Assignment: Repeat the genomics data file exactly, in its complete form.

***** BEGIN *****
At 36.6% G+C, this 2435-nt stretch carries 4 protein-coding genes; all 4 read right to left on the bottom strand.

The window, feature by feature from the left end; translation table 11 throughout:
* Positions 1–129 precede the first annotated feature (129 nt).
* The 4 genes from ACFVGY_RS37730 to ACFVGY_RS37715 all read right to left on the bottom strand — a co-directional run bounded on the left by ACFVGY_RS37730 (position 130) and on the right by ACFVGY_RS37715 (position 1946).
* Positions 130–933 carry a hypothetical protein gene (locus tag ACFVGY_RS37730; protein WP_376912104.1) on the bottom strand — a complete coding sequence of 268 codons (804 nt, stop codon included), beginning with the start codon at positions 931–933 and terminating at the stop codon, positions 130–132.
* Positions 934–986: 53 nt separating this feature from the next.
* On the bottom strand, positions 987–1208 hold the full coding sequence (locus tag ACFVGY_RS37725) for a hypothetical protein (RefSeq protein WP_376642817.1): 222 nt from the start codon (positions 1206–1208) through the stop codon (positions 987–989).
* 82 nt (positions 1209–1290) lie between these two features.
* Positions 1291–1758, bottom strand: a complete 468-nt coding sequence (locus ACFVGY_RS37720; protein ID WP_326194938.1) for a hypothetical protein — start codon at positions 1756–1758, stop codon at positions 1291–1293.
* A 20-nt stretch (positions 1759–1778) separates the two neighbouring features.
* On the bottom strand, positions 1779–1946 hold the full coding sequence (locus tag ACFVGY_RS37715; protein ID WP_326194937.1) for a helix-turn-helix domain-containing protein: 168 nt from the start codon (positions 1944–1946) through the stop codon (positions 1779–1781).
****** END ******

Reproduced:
At 36.6% G+C, this 2435-nt stretch carries 4 protein-coding genes; all 4 read right to left on the bottom strand.

The window, feature by feature from the left end; translation table 11 throughout:
* Positions 1–129 precede the first annotated feature (129 nt).
* The 4 genes from ACFVGY_RS37730 to ACFVGY_RS37715 all read right to left on the bottom strand — a co-directional run bounded on the left by ACFVGY_RS37730 (position 130) and on the right by ACFVGY_RS37715 (position 1946).
* Positions 130–933 carry a hypothetical protein gene (locus tag ACFVGY_RS37730; protein WP_376912104.1) on the bottom strand — a complete coding sequence of 268 codons (804 nt, stop codon included), beginning with the start codon at positions 931–933 and terminating at the stop codon, positions 130–132.
* Positions 934–986: 53 nt separating this feature from the next.
* On the bottom strand, positions 987–1208 hold the full coding sequence (locus tag ACFVGY_RS37725) for a hypothetical protein (RefSeq protein WP_376642817.1): 222 nt from the start codon (positions 1206–1208) through the stop codon (positions 987–989).
* 82 nt (positions 1209–1290) lie between these two features.
* Positions 1291–1758, bottom strand: a complete 468-nt coding sequence (locus ACFVGY_RS37720; protein ID WP_326194938.1) for a hypothetical protein — start codon at positions 1756–1758, stop codon at positions 1291–1293.
* A 20-nt stretch (positions 1759–1778) separates the two neighbouring features.
* On the bottom strand, positions 1779–1946 hold the full coding sequence (locus tag ACFVGY_RS37715; protein ID WP_326194937.1) for a helix-turn-helix domain-containing protein: 168 nt from the start codon (positions 1944–1946) through the stop codon (positions 1779–1781).